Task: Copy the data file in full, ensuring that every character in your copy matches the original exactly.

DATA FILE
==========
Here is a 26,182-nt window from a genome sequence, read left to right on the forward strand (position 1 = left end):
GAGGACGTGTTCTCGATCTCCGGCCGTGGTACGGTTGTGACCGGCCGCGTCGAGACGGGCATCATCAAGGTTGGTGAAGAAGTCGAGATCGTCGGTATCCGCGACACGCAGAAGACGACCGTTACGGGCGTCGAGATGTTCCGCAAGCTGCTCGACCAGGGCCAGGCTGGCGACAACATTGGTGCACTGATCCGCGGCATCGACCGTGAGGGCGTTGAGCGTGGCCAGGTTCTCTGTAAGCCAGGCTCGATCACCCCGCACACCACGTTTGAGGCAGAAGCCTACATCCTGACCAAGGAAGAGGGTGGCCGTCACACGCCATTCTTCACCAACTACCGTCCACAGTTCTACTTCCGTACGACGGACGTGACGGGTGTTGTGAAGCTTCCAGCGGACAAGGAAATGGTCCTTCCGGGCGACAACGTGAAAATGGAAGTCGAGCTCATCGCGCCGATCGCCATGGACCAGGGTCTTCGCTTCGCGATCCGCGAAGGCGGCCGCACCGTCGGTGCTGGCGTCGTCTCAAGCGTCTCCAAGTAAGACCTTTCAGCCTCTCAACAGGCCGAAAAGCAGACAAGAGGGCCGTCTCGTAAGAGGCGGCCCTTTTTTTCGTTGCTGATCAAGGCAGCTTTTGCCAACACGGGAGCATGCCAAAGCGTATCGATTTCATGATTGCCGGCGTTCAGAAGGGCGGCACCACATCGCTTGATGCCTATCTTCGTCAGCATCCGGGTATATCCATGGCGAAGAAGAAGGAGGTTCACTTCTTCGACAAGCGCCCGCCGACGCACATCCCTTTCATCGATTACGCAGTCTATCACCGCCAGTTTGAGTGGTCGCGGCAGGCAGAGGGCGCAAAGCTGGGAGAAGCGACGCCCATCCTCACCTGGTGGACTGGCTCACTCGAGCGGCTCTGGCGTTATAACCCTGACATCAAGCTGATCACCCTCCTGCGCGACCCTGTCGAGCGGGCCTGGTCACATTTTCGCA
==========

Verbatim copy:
Here is a 26,182-nt window from a genome sequence, read left to right on the forward strand (position 1 = left end):
GAGGACGTGTTCTCGATCTCCGGCCGTGGTACGGTTGTGACCGGCCGCGTCGAGACGGGCATCATCAAGGTTGGTGAAGAAGTCGAGATCGTCGGTATCCGCGACACGCAGAAGACGACCGTTACGGGCGTCGAGATGTTCCGCAAGCTGCTCGACCAGGGCCAGGCTGGCGACAACATTGGTGCACTGATCCGCGGCATCGACCGTGAGGGCGTTGAGCGTGGCCAGGTTCTCTGTAAGCCAGGCTCGATCACCCCGCACACCACGTTTGAGGCAGAAGCCTACATCCTGACCAAGGAAGAGGGTGGCCGTCACACGCCATTCTTCACCAACTACCGTCCACAGTTCTACTTCCGTACGACGGACGTGACGGGTGTTGTGAAGCTTCCAGCGGACAAGGAAATGGTCCTTCCGGGCGACAACGTGAAAATGGAAGTCGAGCTCATCGCGCCGATCGCCATGGACCAGGGTCTTCGCTTCGCGATCCGCGAAGGCGGCCGCACCGTCGGTGCTGGCGTCGTCTCAAGCGTCTCCAAGTAAGACCTTTCAGCCTCTCAACAGGCCGAAAAGCAGACAAGAGGGCCGTCTCGTAAGAGGCGGCCCTTTTTTTCGTTGCTGATCAAGGCAGCTTTTGCCAACACGGGAGCATGCCAAAGCGTATCGATTTCATGATTGCCGGCGTTCAGAAGGGCGGCACCACATCGCTTGATGCCTATCTTCGTCAGCATCCGGGTATATCCATGGCGAAGAAGAAGGAGGTTCACTTCTTCGACAAGCGCCCGCCGACGCACATCCCTTTCATCGATTACGCAGTCTATCACCGCCAGTTTGAGTGGTCGCGGCAGGCAGAGGGCGCAAAGCTGGGAGAAGCGACGCCCATCCTCACCTGGTGGACTGGCTCACTCGAGCGGCTCTGGCGTTATAACCCTGACATCAAGCTGATCACCCTCCTGCGCGACCCTGTCGAGCGGGCCTGGTCACATTTTCGCA